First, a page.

Sunday, 24 April 2011

Public, not Political, Servants

Harald Beyer nails it. All the commentary on Housing Minister Matte's resignation last week missed the essential point. But as Beyer points out, in a modern and professional public service, political and professional responsibilities are fairly clearly laid out. The Concertación went further than anyone else in trying to install some sort of professional public service, but it did not go far enough, and the current government has backtracked even on the small steps taken.

However, political responsibility is political responsibility, and ministers resign even in systems with professional civil services, even for errors that are not of their own making. Matte was roundly praised for doing something that any minister in her position ought to do. Sometimes they are pushed, sometimes they take the hit on their own. That it should elicit such praise from all quarters doesn't speak well of Chile's current political system.

Friday, 22 April 2011

Good Friday and chocolate

There is a column in today's Mercurio which brilliantly ties in some Good Friday themes and the current debate on the so-called Ley del Super 8, aimed at limiting how much access children have to junk food while at school.

The column makes a good point about different kinds of food prohibitions in history -- from why Jews do not eat bacon to why supermarkets in the West do not sell filet of Snoopy.

But Gallagher is wrong on the Super 8 Law. For him, as with most economists in Chile, it's all about freedom to choose (for junk food, if not for abortions or day after pills). He talks about being in favor of consumers having access to all the information necessary in order to make an informed decision. This is the old perfect market sham. Not only does it not exist, it makes no sense when it comes to children. Just as parents have the right to decide what to feed their children, society should have the right to decide collectively what to feed its children.

I understand (judging from glimpses of late night cable that make me fall asleep) that Jaime Oliver is going through similar battles in the US, where school boards, committed to keeping costs down, are fighting his attempts to introduce healthier foods in school cafeterias. At the same time, critics on the right are lambasting Michelle Obama for suggesting that Americans -- subject to the biggest obesity epidemic in history -- try to cut down on the Whoppers.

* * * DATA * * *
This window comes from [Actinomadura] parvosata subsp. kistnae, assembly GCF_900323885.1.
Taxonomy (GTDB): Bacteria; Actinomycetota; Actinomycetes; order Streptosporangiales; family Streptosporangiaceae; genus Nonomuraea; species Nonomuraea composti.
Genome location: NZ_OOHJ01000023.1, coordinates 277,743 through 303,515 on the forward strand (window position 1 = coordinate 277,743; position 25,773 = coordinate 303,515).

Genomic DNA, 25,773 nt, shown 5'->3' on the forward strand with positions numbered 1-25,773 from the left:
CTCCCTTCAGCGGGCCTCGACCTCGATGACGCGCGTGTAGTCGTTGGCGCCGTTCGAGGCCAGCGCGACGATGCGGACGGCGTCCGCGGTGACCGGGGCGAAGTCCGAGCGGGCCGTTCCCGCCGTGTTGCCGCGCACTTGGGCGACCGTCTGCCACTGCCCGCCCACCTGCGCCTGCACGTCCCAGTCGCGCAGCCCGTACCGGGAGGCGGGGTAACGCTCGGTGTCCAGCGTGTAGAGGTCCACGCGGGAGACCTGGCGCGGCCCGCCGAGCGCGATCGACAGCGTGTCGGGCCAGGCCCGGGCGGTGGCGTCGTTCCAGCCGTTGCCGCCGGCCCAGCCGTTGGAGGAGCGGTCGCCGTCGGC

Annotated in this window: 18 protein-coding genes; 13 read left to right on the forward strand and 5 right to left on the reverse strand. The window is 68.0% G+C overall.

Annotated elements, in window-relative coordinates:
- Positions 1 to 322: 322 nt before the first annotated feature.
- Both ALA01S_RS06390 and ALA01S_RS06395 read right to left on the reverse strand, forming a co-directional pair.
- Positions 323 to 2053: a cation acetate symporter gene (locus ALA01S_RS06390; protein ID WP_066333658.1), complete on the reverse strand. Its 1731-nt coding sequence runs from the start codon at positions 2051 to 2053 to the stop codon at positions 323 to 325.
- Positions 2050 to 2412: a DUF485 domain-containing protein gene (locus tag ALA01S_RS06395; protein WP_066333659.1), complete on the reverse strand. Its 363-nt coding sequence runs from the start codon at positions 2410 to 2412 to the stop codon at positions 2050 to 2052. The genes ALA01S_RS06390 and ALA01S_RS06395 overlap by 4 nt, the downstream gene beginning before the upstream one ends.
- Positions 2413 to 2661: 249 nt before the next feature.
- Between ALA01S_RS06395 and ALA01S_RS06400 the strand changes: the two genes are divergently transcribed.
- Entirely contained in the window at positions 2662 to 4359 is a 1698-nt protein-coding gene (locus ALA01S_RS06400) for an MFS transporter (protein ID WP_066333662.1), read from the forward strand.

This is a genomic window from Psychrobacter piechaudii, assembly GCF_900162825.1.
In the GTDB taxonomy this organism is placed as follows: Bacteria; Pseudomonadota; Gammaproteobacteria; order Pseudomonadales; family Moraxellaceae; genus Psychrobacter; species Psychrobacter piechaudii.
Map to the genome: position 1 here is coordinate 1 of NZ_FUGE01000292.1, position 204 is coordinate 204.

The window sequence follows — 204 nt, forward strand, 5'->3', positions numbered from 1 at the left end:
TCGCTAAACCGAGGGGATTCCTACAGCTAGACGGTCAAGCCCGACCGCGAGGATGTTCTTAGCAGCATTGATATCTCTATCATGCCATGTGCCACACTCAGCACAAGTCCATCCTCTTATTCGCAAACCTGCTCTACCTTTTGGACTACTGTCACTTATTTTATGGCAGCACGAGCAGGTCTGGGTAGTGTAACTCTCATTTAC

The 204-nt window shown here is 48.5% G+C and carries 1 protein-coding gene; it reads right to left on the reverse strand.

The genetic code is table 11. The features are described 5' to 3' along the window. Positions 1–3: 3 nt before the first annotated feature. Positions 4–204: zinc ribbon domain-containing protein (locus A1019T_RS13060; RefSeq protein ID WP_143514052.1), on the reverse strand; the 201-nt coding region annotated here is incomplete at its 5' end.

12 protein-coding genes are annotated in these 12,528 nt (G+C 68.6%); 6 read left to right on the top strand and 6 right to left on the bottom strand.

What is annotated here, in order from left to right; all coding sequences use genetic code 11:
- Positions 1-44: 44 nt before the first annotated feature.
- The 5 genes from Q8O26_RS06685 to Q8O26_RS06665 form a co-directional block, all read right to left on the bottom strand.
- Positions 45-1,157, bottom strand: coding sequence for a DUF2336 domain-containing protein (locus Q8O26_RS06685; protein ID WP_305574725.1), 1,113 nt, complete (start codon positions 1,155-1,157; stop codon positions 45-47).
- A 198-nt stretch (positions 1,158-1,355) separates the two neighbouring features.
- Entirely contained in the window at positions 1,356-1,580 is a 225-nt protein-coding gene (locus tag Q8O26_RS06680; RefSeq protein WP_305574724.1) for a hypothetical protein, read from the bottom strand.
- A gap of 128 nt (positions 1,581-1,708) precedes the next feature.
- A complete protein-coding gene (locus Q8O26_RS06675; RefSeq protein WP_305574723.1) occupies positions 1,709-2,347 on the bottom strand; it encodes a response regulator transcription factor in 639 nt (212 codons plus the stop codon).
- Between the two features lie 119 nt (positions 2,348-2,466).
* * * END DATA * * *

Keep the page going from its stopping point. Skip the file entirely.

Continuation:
For those Republicans, as for Gallagher, it seems to be another small step towards Communism. They should see it as a giant leap towards the gym.

Sunday, 17 April 2011

The Economist on maternity leave in Chile

The Economist takes note of the Chilean government's efforts to 'improve' maternity leave. But the magazine questions whether the effects will be as positive as intended.

You also have to wonder why the magazine makes of point of relating the increased expense of $200m to the costs of post 27F reconstruction. Nobody in Chile even mentions the reconstruction anymore, and while Codelco keeps making $6b in profits, it seems petty to quibble over a measly $200m for a country which, as the Economist recognizes, has a lousy track record in terms of female participation in the workforce.

Right Getting Grumpy

For political and personal reasons, this was always going to be Sebastian Piñera's government. Not Renovacion Nacional's, and certainly not the UDI's. It is not a cabinet government, but then presidential systems rarely have those. In this case, cabinet members really do serve at the pleasure (and often, displeasure) of the president. At the same time, President Piñera has been quite loyal to his ministers. It takes a lot to get fired from a Piñera cabinet, or other position. The LinkJVR case shows just how much hanky panky Piñera is willing to take before cutting people loose.

If Piñera is willing to put up with a lot, it seems many on the right are not, and are becoming increasingly and vocally grumpy. On a popular television interview programme, Senator Pablo Longuiera complained that this government has no political narrative. Today, an influential columnist in El Mercurio says that unforced errors in government (and he complains that there have been many) are similar to those in football, and that in both cases they stem from being too timid and uncommitted.

I wonder if the president is noticing that his supporters are feeling grumpy?